More articles from Life Sciences:

nachricht More genes are active in high-performance maize
19.01.2018 | Rheinische Friedrich-Wilhelms-Universität Bonn

nachricht How plants see light
19.01.2018 | Albert-Ludwigs-Universität Freiburg im Breisgau

All articles from Life Sciences >>>

The most recent press releases about innovation >>>

Die letzten 5 Focus-News des innovations-reports im Überblick:

Im Focus: Artificial agent designs quantum experiments

On the way to an intelligent laboratory, physicists from Innsbruck and Vienna present an artificial agent that autonomously designs quantum experiments. In initial experiments, the system has independently (re)discovered experimental techniques that are nowadays standard in modern quantum optical laboratories. This shows how machines could play a more creative role in research in the future.

We carry smartphones in our pockets, the streets are dotted with semi-autonomous cars, but in the research laboratory experiments are still being designed by...

Im Focus: Scientists decipher key principle behind reaction of metalloenzymes

So-called pre-distorted states accelerate photochemical reactions too

What enables electrons to be transferred swiftly, for example during photosynthesis? An interdisciplinary team of researchers has worked out the details of how...

Im Focus: The first precise measurement of a single molecule's effective charge

For the first time, scientists have precisely measured the effective electrical charge of a single molecule in solution. This fundamental insight of an SNSF Professor could also pave the way for future medical diagnostics.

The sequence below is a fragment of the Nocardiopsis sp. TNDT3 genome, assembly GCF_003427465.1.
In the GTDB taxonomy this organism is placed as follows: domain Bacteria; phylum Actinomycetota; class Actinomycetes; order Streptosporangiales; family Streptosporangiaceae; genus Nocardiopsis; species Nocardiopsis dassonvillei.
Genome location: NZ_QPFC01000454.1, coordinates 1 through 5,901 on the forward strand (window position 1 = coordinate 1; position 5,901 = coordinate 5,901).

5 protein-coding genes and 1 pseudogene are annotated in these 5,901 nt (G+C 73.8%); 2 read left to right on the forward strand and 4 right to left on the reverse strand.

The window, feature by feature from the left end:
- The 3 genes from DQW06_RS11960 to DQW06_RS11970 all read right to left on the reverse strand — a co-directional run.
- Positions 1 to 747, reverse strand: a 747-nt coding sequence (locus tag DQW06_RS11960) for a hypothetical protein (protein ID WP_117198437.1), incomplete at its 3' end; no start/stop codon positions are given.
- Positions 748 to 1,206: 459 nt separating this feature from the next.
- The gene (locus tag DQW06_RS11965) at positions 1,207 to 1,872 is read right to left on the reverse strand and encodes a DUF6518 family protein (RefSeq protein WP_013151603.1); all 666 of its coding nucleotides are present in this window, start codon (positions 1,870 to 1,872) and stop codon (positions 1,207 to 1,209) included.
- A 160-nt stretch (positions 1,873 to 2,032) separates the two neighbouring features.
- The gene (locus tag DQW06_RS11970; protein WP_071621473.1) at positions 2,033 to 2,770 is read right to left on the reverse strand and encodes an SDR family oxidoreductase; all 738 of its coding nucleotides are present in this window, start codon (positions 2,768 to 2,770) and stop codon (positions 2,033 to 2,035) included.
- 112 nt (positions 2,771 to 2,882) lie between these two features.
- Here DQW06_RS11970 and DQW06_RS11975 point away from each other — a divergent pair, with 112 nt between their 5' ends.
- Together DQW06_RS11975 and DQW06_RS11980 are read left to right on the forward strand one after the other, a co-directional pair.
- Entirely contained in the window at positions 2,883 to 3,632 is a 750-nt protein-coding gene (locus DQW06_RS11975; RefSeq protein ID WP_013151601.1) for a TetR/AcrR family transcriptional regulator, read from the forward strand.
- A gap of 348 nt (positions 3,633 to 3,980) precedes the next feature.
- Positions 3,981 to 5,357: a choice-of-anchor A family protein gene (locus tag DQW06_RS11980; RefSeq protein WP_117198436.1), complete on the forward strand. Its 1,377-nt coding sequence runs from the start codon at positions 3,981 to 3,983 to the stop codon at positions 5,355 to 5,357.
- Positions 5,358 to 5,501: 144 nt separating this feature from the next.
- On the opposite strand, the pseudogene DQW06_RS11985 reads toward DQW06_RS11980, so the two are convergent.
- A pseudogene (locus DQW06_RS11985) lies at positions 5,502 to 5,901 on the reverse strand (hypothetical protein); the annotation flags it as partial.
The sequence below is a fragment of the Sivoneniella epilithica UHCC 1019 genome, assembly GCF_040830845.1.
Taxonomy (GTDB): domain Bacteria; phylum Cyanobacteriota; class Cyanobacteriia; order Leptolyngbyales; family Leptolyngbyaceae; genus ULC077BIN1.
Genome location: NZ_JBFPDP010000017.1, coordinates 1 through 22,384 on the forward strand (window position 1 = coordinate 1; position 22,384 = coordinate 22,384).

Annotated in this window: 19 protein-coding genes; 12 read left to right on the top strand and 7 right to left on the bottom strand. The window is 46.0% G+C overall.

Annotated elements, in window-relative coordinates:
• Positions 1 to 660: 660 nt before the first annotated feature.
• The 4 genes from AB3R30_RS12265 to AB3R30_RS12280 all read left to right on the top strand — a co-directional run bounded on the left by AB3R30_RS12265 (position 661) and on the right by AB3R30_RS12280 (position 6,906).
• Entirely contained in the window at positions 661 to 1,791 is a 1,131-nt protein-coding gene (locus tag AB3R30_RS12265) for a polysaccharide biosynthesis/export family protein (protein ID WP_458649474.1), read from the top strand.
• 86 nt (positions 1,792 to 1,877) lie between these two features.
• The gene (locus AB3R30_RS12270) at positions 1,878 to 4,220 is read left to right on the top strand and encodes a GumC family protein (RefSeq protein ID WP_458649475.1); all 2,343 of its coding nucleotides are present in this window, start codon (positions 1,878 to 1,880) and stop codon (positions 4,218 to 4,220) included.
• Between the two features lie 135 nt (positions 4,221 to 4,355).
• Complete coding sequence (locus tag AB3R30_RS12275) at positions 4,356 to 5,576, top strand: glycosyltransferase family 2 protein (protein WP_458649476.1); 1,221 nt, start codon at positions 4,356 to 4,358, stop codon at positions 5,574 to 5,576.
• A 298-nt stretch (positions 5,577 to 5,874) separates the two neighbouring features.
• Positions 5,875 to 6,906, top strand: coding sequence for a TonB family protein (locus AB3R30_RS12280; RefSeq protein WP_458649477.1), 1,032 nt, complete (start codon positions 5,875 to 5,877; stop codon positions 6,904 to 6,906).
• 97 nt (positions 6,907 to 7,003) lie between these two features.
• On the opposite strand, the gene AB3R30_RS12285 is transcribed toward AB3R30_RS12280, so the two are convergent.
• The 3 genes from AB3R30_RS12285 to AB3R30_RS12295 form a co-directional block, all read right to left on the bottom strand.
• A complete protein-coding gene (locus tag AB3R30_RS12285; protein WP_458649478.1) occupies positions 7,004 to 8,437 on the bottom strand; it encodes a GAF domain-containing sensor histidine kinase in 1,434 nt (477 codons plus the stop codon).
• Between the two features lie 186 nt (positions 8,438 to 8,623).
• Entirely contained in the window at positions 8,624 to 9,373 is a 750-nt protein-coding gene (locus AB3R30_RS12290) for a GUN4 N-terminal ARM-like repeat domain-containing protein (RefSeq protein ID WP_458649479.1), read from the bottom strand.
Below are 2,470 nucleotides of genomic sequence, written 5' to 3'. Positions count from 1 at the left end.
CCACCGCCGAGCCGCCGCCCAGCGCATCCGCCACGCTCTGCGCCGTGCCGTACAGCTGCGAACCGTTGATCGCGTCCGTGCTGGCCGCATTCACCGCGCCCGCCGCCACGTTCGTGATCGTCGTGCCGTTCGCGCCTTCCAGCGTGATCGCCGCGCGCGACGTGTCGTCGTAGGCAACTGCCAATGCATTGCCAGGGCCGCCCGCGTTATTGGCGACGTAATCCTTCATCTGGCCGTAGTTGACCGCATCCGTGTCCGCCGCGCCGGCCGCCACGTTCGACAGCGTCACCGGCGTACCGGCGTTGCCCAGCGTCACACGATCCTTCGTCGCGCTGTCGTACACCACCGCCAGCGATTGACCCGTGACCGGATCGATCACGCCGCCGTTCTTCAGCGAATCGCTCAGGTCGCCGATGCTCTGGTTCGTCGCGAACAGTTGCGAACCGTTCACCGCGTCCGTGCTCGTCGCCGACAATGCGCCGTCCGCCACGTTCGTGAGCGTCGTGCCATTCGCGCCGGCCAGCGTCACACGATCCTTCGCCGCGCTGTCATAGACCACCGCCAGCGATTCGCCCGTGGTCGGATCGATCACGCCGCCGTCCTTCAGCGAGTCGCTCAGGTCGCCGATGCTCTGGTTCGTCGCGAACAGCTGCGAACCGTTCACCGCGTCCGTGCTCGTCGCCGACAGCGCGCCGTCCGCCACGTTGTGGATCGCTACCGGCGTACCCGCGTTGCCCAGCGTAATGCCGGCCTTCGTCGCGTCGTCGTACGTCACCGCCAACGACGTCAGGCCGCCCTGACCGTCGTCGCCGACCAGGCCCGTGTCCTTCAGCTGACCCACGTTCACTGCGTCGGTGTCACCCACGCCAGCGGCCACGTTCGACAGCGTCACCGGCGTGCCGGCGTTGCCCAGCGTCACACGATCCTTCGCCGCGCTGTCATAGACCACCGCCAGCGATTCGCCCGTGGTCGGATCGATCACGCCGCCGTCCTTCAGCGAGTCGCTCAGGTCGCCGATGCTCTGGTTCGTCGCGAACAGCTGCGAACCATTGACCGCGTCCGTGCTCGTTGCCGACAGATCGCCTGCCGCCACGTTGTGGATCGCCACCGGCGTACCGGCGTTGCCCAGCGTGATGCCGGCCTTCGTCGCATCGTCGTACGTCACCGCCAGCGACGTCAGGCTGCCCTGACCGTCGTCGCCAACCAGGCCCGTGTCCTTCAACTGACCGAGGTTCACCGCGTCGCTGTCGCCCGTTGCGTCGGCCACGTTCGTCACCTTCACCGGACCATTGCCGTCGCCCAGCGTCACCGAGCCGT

Electrical charge is one of the key properties that allows molecules to interact. Life itself depends on this phenomenon: many biological processes involve...

Im Focus: Paradigm shift in Paris: Encouraging an holistic view of laser machining

At the JEC World Composite Show in Paris in March 2018, the Fraunhofer Institute for Laser Technology ILT will be focusing on the latest trends and innovations in laser machining of composites. Among other things, researchers at the booth shared with the Aachen Center for Integrative Lightweight Production (AZL) will demonstrate how lasers can be used for joining, structuring, cutting and drilling composite materials.

No other industry has attracted as much public attention to composite materials as the automotive industry, which along with the aerospace industry is a driver...

Im Focus: Room-temperature multiferroic thin films and their properties

Scientists at Tokyo Institute of Technology (Tokyo Tech) and Tohoku University have developed high-quality GFO epitaxial films and systematically investigated their ferroelectric and ferromagnetic properties. They also demonstrated the room-temperature magnetocapacitance effects of these GFO thin films.

Multiferroic materials show magnetically driven ferroelectricity. They are attracting increasing attention because of their fascinating properties such as...

All Focus news of the innovation-report >>>

Anzeige

Anzeige

Event News

10th International Symposium: “Advanced Battery Power – Kraftwerk Batterie” Münster, 10-11 April 2018

08.01.2018 | Event News

See, understand and experience the work of the future

11.12.2017 | Event News

Innovative strategies to tackle parasitic worms

08.12.2017 | Event News

 
Latest News

Let the good tubes roll

19.01.2018 | Materials Sciences

How cancer metastasis happens: Researchers reveal a key mechanism

19.01.2018 | Health and Medicine

Meteoritic stardust unlocks timing of supernova dust formation

19.01.2018 | Physics and Astronomy

VideoLinks
B2B-VideoLinks
More VideoLinks >>>